The start of a new baseball season, or any sports season for that matter, is a time for optimism. Atlanta Braves fans have every reason to feel all shiny as the 2021 season begins. After all, the team is coming off three consecutive National League East titles and has, by nearly every expert analysis, the best of its Brian Snitker-managed squads.
Still, MLB seasons are marathons full of smooth climbs and rocky descents. Like any team that doesn't have an unlimited budget (you know who you are Dodgers), the Braves have concerns that could derail their title hopes.
Here are three reasons to be excited about the team (the other side, should you want to skip ahead to the bad stuff, will follow).
1. The Acuna Show. There has never been any question concerning Ronald Acuna's skill set. He's been must-see TV since he first showed up in Atlanta. What's really whetting Braves fans appetite's is it seems Acuna is taking his status with the team more seriously this year.
He came to camp in tremendous shape, something that can't be taken lightly. A young superstar like Acuna can cruise through an offseason, go to camp and work his way into playing shape and go from there. This edition of Acuna suggests he's ready to take full advantage of his gifts and create havoc all over the field all the time. If so a 40-40 (and 150 runs scored) season is well within reach. Enjoy.
2. Postseason-ready rotation. If — and this is something that will be discussed later — Mike Soroka returns to form and there is no regression, Atlanta's playoff starting rotation is championship worthy. As close as the team was to reaching the World Series last year, the starting pitching was a ticking time bomb.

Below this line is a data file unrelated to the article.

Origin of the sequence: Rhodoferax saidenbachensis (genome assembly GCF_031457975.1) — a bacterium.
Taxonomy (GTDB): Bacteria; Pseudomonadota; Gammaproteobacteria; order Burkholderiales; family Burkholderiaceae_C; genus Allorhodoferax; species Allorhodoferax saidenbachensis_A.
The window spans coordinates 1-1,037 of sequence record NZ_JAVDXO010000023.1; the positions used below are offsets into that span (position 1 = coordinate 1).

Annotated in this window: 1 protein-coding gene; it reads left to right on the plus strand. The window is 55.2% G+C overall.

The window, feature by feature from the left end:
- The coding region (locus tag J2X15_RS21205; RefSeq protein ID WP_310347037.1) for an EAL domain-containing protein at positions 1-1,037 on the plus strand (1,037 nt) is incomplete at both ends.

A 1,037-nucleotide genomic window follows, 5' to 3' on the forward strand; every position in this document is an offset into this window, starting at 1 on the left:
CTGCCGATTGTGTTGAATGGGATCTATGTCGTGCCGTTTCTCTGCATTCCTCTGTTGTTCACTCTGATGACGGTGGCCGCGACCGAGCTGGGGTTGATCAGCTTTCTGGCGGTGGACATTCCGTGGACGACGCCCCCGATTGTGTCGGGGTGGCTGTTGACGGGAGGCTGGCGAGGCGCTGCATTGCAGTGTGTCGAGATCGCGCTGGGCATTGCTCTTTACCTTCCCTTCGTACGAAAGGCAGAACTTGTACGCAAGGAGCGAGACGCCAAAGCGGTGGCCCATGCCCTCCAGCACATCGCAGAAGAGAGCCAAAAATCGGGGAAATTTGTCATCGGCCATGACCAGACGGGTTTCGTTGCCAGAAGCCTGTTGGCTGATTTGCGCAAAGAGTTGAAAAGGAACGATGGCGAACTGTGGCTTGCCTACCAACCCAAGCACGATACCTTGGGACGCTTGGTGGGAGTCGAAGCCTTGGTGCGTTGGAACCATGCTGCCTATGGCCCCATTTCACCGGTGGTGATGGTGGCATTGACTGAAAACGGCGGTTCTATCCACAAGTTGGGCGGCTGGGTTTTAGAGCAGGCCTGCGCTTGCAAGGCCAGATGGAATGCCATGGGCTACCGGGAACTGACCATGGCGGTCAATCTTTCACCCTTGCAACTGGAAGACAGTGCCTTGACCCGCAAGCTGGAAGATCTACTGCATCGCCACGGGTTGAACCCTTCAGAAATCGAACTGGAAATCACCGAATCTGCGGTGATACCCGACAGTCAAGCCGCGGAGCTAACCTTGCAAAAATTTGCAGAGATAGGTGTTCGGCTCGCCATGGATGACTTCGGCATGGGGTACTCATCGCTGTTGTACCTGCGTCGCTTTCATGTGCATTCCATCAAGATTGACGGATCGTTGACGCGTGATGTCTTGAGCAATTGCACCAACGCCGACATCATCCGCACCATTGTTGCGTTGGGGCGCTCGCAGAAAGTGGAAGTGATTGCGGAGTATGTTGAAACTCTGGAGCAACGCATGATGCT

However, a group of Max Fried, Soroka, Ian Anderson and Charlie Morton sounds pretty salty. Getting to the postseason, especially in a stacked NL East, isn't a given, but should they make it the Braves will be well armed.
3. Offensive potential. Consider the Braves were second only to the Dodgers in runs scored (by one run) and homers (Dodgers Stadium has become a ridiculously hitter-friendly park) and did this with only Freddie Freeman, Marcel Ozuna and Travis d'Arnaud having above-average seasons.
Even if those three regress a bit, it's hard to envision Acuna hitting .250 and Ozzie Albies and Austin Riley barely edging Nick Markakis in OPS percentage. Throw in what should be another progression from Dansby Swanson and an infusion of athleticism in the bottom of the order from rookie Christian Pache and it's not a reach to say the Braves have the most dangerous lineup in the NL.
1. A perilous pen? There is an awful lot riding on the return of Will Smith to all-star form after the team let Mark Melancon and Shane Green walk. Smith allowed an alarming seven home runs in just 16 innings last year. It's said he's healthy and has made some mechanical changes, but the concern here is real.
Chris Martin (1.00 ERA, 0.66 WHIP in 18 innings) is a nice option, but Snitker would prefer to have him in a setup role. Beyond that, though, the hope is the A.J. Minter we saw will show up and that maybe Sean Newcomb will settle in as a reliever. Well, there's always Luke Jackson.
2. Not much in reserve. Snitker apparently plans to play his eight regulars 150 games each because the Braves have perhaps the weakest bench in memory. In fact, we're looking at fan favorite (sarcasm mode inserted) Ender Inciarte, journeyman utility player Ehire Adrianza, past-his-prime Pablo Sandoval and light-hitting catcher Alex Jackson as the entire bench.
Offseason signees Jason Kipnis and Jake Lamb couldn't even make the squad due to horrible springs. Johan Camargo played himself out of a spot as well and the team, for whatever reason, let Adam Duvall go to the division rival Marlins at a cheap price.
Without a DH this year getting a solid-hitting bench should have been a priority. The scariest part? What happens if one of the regulars gets injured. It's baseball. It happens a lot.
3. What's the plan? Every team faces the same issue regarding pitching, as in how to get the most out of a staff without risking injury after an abbreviated season?
To think five or six guys will start all a team's games is fantasy, which is why starting pitching depth may be the most valuable commodity in the game this year. This might be a problem for the Braves, who are likely to take a cautious approach with their young pitchers. Can guys like Bryse Wilson, Kyle Wright, Huascar Ynoa, Touki Toussaint, Josh Tomlin and Newcomb step in when needed and keep the team afloat?
Again, it's a problem every team will have to deal with but it doesn't bode well if the Braves have to get too many starts from outside the hopeful five regulars.